Modules

Example Year 1 modules include: 3D Design Principles (core, 30 credits) 3D Visual Research and Communication (core, 30 credits) Critical & Contextual Studies 1 (3D) (core, 30 credits) Workshop Practice (core, 30 credits) Example Year 2 modules include: 3D Design (core, 30 credits) Critical & Contextual Studies 2 (3D) (core, 30 credits) Design Resolution (core, 30 credits) Making Matters (core, 30 credits) Example Year 3 modules include: 3D Project Design & Development (core, 30 credits) Critical & Contextual Studies 3: Dissertation (3D) (core, 30 credits) Exhibition Practice (core, 30 credits) Major Project Realisation: Textile Design (core, 30 credits)

Assessment methods

You'll be assessed through project work and essays, individual and group design practice, and a final major show and dissertation.

Tuition fees

Select where you currently live to see what you'll pay:

Channel Islands
£9,250
per year
England
£9,250
per year
EU
£9,250
per year
International
£14,500
per year
Northern Ireland
£9,250
per year
Scotland
£9,250
per year
Wales
£9,250
per year

The Uni


Course location:

Aldgate

Department:

The School of Art, Architecture and Design

TEF rating:
Read full university profile

What students say


We've crunched the numbers to see if overall student satisfaction here is high, medium or low compared to students studying this subject(s) at other universities.

82%
high
Textile design

How do students rate their degree experience?

The stats below relate to the general subject area/s at this university, not this specific course. We show this where there isn’t enough data about the course, or where this is the most detailed info available to us.

Textile design

Teaching and learning

85%
Staff make the subject interesting
90%
Staff are good at explaining things
92%
Ideas and concepts are explored in-depth
83%
Opportunities to apply what I've learned

Assessment and feedback

Feedback on work has been timely
Feedback on work has been helpful
Staff are contactable when needed
Good advice available when making study choices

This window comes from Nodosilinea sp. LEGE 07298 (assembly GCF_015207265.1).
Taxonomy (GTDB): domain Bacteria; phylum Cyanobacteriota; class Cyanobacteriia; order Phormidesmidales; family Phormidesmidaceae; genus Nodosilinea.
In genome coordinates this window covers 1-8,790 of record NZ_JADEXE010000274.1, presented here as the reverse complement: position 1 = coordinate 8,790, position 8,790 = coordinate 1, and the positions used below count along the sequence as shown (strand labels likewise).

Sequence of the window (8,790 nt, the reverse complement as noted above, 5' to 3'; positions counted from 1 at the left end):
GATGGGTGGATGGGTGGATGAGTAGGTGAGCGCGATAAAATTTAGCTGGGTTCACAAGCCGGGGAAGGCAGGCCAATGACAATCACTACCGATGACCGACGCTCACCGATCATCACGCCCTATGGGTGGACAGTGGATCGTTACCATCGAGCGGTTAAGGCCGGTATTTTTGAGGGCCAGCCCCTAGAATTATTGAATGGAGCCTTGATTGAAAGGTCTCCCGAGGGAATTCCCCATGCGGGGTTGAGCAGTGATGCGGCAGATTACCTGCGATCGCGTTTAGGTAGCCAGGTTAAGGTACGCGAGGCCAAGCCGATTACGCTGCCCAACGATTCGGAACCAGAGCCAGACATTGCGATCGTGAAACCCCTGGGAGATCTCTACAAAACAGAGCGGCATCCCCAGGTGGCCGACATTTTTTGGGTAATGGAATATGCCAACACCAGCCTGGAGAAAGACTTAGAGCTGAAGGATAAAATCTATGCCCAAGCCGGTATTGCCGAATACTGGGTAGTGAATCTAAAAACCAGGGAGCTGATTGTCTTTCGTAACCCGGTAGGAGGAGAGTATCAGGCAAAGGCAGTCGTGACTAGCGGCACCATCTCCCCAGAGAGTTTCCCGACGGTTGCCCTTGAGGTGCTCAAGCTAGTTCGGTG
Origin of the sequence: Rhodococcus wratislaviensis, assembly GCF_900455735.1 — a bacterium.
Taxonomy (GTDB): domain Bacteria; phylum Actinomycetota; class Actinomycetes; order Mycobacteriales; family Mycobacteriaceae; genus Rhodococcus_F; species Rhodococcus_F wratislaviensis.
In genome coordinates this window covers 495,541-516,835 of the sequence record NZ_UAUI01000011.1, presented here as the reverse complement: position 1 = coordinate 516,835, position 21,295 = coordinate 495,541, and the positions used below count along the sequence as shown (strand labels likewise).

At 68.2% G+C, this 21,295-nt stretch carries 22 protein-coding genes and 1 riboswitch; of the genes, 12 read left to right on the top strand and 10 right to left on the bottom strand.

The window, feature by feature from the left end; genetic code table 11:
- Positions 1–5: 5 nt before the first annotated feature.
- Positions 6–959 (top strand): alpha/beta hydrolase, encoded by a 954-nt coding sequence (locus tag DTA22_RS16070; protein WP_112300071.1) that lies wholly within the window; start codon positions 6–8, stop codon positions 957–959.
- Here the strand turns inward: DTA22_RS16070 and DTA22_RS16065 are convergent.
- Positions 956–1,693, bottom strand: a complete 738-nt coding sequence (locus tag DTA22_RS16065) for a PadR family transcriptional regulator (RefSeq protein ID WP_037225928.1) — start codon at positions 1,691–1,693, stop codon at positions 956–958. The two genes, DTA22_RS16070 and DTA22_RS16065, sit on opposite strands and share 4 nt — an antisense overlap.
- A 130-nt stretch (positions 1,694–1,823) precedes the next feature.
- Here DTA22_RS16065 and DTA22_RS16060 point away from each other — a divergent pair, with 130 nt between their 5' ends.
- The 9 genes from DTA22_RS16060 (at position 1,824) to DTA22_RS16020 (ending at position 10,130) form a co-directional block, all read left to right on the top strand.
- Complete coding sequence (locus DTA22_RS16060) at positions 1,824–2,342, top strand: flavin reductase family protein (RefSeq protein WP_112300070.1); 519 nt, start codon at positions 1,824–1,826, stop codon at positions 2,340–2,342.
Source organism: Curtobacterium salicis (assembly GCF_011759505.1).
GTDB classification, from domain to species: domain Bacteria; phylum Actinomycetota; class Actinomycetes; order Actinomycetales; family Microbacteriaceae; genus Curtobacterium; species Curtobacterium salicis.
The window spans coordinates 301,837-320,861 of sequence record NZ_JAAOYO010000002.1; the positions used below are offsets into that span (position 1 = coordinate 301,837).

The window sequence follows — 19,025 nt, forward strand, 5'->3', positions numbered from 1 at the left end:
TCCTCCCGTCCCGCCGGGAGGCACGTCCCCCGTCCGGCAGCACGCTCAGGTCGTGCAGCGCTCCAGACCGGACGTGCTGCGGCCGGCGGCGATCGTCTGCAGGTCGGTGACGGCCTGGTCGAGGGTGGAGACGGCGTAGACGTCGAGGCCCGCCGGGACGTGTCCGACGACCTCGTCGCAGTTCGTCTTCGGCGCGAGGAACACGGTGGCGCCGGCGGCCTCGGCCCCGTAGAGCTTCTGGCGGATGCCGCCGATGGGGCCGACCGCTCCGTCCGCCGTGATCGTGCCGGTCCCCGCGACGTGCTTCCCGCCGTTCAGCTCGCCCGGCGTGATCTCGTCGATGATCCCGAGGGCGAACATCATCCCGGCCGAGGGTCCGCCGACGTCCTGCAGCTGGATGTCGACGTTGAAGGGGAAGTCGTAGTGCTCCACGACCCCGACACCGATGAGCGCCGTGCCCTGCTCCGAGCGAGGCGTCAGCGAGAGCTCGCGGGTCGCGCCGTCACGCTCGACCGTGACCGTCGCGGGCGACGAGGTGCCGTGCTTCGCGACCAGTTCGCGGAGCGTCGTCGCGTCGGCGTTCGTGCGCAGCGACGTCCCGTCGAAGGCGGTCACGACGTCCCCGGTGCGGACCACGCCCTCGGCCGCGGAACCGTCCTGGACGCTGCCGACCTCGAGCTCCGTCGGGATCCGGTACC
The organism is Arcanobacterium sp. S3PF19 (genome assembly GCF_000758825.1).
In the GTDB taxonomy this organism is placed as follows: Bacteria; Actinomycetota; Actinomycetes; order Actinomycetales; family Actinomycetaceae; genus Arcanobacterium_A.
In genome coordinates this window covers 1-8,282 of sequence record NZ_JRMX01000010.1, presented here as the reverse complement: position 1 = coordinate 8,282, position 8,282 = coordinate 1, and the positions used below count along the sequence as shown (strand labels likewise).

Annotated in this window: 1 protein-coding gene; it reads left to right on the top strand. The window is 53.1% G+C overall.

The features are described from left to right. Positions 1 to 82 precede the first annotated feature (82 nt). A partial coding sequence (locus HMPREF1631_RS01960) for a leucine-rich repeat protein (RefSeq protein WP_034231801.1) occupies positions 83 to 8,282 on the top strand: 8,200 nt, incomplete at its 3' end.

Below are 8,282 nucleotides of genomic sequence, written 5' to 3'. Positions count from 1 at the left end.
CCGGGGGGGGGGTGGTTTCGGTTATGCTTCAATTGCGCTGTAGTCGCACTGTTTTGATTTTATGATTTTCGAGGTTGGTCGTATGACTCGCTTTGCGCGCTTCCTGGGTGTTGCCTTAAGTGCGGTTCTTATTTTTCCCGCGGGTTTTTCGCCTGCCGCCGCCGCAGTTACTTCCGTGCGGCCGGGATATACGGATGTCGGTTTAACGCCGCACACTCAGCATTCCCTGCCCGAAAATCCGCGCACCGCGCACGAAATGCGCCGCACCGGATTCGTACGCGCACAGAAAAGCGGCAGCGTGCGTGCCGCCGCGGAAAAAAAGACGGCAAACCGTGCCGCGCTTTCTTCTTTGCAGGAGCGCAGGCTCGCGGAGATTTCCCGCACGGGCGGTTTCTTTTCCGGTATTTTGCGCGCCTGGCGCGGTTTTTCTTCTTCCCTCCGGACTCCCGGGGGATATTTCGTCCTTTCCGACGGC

Resources and organisation

72%
Library resources
84%
IT resources
83%
Course specific equipment and facilities
67%
Course is well organised and has run smoothly

Student voice

Staff value students' opinions

Who studies this subject and how do they get on?

96%
UK students
4%
International students
4%
Male students
96%
Female students
69%
2:1 or above
8%
Drop out rate

Most popular A-Levels studied (and grade achieved)

B
B
C

After graduation


The stats in this section relate to the general subject area/s at this university – not this specific course. We show this where there isn't enough data about the course, or where this is the most detailed info available to us.

Textile design

What are graduates doing after six months?

This is what graduates told us they were doing (and earning), shortly after completing their course. We've crunched the numbers to show you if these immediate prospects are high, medium or low, compared to those studying this subject/s at other universities.

£18,000
med
Average annual salary
93%
med
Employed or in further education
55%
med
Employed in a role where degree was essential or beneficial

Top job areas of graduates

What about your long term prospects?

Looking further ahead, below is a rough guide for what graduates went on to earn.

Textile design

The graph shows median earnings of graduates who achieved a degree in this subject area one, three and five years after graduating from here.

£14k

£14k

£19k

£19k

£20k

£20k